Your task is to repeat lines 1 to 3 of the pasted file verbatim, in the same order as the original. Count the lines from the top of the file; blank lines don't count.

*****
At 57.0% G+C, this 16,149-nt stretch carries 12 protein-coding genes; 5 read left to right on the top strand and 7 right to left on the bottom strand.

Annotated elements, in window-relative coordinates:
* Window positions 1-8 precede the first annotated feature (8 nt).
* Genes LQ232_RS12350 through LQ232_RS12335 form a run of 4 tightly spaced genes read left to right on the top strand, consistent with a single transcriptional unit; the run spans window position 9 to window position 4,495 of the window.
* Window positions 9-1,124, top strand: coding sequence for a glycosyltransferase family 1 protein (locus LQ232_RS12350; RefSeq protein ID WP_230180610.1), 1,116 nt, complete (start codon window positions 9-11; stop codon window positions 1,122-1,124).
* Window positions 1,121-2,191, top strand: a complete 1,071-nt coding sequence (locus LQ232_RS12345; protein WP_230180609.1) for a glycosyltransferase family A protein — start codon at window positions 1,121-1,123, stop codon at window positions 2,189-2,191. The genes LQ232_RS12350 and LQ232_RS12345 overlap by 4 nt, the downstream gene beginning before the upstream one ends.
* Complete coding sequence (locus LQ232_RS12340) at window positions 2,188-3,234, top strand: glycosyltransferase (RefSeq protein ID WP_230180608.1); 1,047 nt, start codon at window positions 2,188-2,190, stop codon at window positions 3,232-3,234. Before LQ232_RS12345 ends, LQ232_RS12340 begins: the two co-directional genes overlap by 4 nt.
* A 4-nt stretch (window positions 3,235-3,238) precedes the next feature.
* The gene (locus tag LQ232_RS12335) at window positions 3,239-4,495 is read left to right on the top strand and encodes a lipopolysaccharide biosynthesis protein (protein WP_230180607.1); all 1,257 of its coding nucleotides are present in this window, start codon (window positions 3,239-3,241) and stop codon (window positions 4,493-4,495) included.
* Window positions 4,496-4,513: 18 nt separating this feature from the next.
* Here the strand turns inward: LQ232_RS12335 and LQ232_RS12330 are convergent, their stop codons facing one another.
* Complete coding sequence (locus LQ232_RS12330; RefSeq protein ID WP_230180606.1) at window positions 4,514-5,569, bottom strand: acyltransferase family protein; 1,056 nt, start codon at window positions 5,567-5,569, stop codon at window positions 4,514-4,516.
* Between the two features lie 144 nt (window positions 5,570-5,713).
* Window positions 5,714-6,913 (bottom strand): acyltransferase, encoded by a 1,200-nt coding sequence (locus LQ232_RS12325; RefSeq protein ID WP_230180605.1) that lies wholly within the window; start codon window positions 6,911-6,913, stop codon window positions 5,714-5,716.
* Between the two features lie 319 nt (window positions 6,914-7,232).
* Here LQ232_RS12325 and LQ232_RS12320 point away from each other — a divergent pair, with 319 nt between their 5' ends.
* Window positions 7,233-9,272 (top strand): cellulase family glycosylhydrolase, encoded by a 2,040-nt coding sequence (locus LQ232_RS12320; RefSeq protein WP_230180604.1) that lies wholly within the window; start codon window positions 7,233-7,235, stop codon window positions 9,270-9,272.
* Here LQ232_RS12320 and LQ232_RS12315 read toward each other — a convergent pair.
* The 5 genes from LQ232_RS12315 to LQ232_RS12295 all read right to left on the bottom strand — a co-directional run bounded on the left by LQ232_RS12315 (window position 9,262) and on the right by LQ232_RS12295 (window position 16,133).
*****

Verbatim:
At 57.0% G+C, this 16,149-nt stretch carries 12 protein-coding genes; 5 read left to right on the top strand and 7 right to left on the bottom strand.

Annotated elements, in window-relative coordinates:
* Window positions 1-8 precede the first annotated feature (8 nt).